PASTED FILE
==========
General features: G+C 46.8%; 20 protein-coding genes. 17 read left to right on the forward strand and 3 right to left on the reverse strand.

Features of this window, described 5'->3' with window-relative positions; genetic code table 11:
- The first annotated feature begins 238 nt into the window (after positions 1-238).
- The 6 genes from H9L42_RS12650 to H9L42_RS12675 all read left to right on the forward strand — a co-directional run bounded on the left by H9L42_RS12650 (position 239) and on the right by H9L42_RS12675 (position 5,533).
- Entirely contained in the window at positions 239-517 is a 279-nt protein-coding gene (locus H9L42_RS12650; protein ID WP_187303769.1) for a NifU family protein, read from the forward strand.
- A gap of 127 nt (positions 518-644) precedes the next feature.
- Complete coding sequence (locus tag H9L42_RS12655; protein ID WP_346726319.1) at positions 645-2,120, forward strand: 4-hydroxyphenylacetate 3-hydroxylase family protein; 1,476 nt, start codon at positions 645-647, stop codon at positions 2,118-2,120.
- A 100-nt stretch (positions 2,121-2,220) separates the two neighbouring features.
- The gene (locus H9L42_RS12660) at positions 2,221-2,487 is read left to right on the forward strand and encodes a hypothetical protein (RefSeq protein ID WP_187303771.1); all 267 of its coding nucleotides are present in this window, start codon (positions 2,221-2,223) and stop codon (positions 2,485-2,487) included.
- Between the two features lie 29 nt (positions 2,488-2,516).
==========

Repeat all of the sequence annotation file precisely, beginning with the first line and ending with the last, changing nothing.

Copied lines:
General features: G+C 46.8%; 20 protein-coding genes. 17 read left to right on the forward strand and 3 right to left on the reverse strand.

Features of this window, described 5'->3' with window-relative positions; genetic code table 11:
- The first annotated feature begins 238 nt into the window (after positions 1-238).
- The 6 genes from H9L42_RS12650 to H9L42_RS12675 all read left to right on the forward strand — a co-directional run bounded on the left by H9L42_RS12650 (position 239) and on the right by H9L42_RS12675 (position 5,533).
- Entirely contained in the window at positions 239-517 is a 279-nt protein-coding gene (locus H9L42_RS12650; protein ID WP_187303769.1) for a NifU family protein, read from the forward strand.
- A gap of 127 nt (positions 518-644) precedes the next feature.
- Complete coding sequence (locus tag H9L42_RS12655; protein ID WP_346726319.1) at positions 645-2,120, forward strand: 4-hydroxyphenylacetate 3-hydroxylase family protein; 1,476 nt, start codon at positions 645-647, stop codon at positions 2,118-2,120.
- A 100-nt stretch (positions 2,121-2,220) separates the two neighbouring features.
- The gene (locus H9L42_RS12660) at positions 2,221-2,487 is read left to right on the forward strand and encodes a hypothetical protein (RefSeq protein ID WP_187303771.1); all 267 of its coding nucleotides are present in this window, start codon (positions 2,221-2,223) and stop codon (positions 2,485-2,487) included.
- Between the two features lie 29 nt (positions 2,488-2,516).